Abdullah should suspend construction of the RM1.1 billion “crooked half-bridge” to replace Malaysia’s part of the Johore-Singapore causeway to pave the way for a joint project by the two governments to straighten the new bridge so as not to provide a world example of the human folly of engineering feats and a permanent memorial of breakdown of Malaysia-Singapore relations and ASEAN
by Lim Kit Siang
(Petaling Jaya, Monday): When he attended the 30th ASEAN-Japan Commemorative Summit in Tokyo last week, the Prime Minister, Datuk Seri Abdullah Ahmad Badawi told his ASEAN counterparts to just pick up the telephone and call him if there is anything urgent that needs his attention and has to be settled immediately, and that there is no need to refer these pressing concerns through the normal diplomatic channels.
This commitment to an ASEAN camaraderie, informality, spirit and solidarity is most commendable, and Abdullah is well-placed to demonstrate the existence of such a close ASEAN bond honed by 36 years of regional relationship and community particularly among the five original ASEAN members, and save the region from the international ignominy of building a “crooked half-bridge”.
As well as a follow-up to the “indefinite postponement” of the RM14.5 billion double tracking rail project which is to be formally decided by the Cabinet on Wednesday, Abdullah should suspend the construction of the RM1.1 billion “crooked half-bridge” to replace Malaysia’s part of the Johore-Singapore causeway to pave the way for a joint project by the two governments to straighten the new bridge linking the two countries.
Otherwise, the “crooked half-bridge” at the Southern Gateway of the country will stand not as the latest addition to the list of “man-made wonders” in the world but an international testimony of the human folly of engineering feats and a permanent memorial of the breakdown of Malaysia-Singapore relations and ASEAN.
One reason that has been given for the proposed “indefinite postponement” of the double tracking rail project is that it is not in the Eighth Malaysia Plan and that the new administration of Abdullah wants to give priority for more important socio-economic projects, in particular on education, health-care and agriculture.
These arguments are even more persuasive and pertinent in the case of the “crooked half-bridge”, as this project was never slated in the Eighth Malaysia Plan and was sprung on the country as a total surprise without any inkling beforehand and rushed to implementation in indecent haste without giving room for public consultation or discussion, while the the double tracking rail project from Ipoh to Padang Besar and Seremban to Johor Bahru had a high profile and long period of gestation in the Eight Malaysia Plan as well as the subject of more than three years of government-to-government negotiations between Malaysia and the two governments of India and China.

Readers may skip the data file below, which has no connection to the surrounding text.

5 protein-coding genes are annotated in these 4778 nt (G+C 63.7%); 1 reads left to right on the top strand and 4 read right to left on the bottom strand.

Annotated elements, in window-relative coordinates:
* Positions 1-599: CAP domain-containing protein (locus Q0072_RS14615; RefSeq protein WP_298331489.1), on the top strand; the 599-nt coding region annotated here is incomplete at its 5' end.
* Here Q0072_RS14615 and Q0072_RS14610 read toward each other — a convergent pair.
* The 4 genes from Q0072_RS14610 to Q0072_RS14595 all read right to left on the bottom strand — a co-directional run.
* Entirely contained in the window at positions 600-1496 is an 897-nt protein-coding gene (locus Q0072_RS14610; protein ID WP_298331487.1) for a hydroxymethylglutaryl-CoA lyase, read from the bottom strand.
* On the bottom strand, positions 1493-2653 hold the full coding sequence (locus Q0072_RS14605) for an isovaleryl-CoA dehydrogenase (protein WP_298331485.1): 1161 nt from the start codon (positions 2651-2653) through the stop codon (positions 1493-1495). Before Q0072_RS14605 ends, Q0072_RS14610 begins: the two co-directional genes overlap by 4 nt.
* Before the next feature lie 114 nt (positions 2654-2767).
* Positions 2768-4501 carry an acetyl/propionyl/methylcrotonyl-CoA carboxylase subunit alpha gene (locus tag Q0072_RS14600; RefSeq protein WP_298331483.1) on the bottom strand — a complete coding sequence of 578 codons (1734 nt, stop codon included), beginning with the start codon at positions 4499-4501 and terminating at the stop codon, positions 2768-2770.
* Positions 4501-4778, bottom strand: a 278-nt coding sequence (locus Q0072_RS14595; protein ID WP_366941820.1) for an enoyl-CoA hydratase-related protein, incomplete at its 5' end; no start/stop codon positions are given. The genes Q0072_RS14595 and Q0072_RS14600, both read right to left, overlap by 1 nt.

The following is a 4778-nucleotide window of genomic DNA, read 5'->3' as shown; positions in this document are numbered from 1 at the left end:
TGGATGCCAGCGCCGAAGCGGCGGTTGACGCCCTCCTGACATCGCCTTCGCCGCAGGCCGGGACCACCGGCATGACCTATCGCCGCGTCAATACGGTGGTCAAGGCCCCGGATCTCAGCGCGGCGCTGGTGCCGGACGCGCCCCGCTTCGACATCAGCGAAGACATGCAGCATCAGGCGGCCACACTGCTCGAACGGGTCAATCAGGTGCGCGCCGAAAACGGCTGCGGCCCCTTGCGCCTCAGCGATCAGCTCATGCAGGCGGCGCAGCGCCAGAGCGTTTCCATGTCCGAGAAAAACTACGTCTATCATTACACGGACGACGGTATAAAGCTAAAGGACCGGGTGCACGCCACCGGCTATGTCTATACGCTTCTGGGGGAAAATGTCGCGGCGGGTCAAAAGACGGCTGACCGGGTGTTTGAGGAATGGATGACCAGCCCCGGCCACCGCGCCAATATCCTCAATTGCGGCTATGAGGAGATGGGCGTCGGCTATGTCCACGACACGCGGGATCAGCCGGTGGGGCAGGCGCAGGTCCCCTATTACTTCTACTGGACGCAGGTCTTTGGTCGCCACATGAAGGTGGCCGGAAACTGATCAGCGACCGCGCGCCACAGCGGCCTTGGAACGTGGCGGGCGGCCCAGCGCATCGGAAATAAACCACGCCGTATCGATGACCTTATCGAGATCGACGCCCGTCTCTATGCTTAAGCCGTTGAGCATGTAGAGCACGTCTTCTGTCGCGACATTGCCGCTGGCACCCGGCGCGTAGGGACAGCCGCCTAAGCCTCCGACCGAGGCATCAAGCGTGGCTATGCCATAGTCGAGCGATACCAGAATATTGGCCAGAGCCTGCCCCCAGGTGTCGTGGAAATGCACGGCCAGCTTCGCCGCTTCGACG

The elevated eight-storey high “crooked half-bridge”, part of the RM2.26 billion new Customs, Immigration and Quarantine (CIQ) Complex in Johore Bahru, is being built only on the Malaysian side or half of the 900-metre 80-year Causeway to allow free passage of watercraft and water currents of the Johore Straits. However, because of the very short distance of 450 metres from the Johore/Singapore boundary of the causeway to which it has to be joined, the “crooked half-bridge” has to be curved and extended more than thrice the distance to 1.4-kilometre so that heavy vehicles such as lorries can cope with a maximum incline of 4.2 degrees.
The DAP had been the only political party to openly oppose the “crooked half-bridge”, as there is no immediate urgency to start work on the new bridge when the RM2 billion Johore-Singapore Second Link is so grossly under-utilised that it has become a “white elephant” with an average daily traffic volume as low as 10 per cent of its capacity of 200,000 vehicles a day.
In fact, as a result of the low traffic volume and toll collection, the government has to compensate the Second Link concessionaire some RM100 million since its opening more than five years ago for the shortfall in guaranteed traffic volume and toll revenue.
This was why the DAP had in August spoken up against the indecent haste to start construction and rush the completion of the “crooked half-bridge”, proposing that it should not be built without a national mandate and specific parliamentary approval – and that in any event, the final decision should be left to the new Prime Minister as Tun Dr. Mahathir Mohamad had only a few months to go before his announced retirement.
The then new Transport Minister, Datuk Chan Kong Choy was however very haughty and arrogant, declaring that the design and construction of the “crooked half-bridge” would not be altered in any manner even if Singapore should agree to jointly develop the project, and that the possibility of “straightening” the new bridge was nil! (Sin Chew 3.8.03)
Abdullah should ensure that good sense should prevail, not only in Malaysia-Singapore relations, but also in the mentality and attitude of Malaysian Cabinet Ministers, especially as Johore Bahru UMNO leaders, like Deputy Works Minister Datuk Khalid Nordin and former Cabinet Minister, Datuk Shahrir have found the courage to speak out publicly to oppose the “crooked half-bridge” and call for bilateral co-operation and joint Malaysia-Singapore development of the Southern Gateway project, straightening the “crooked half-bridge” to spare Malaysia of a permanent international embarrassment.
* Lim Kit Siang, DAP National Chairman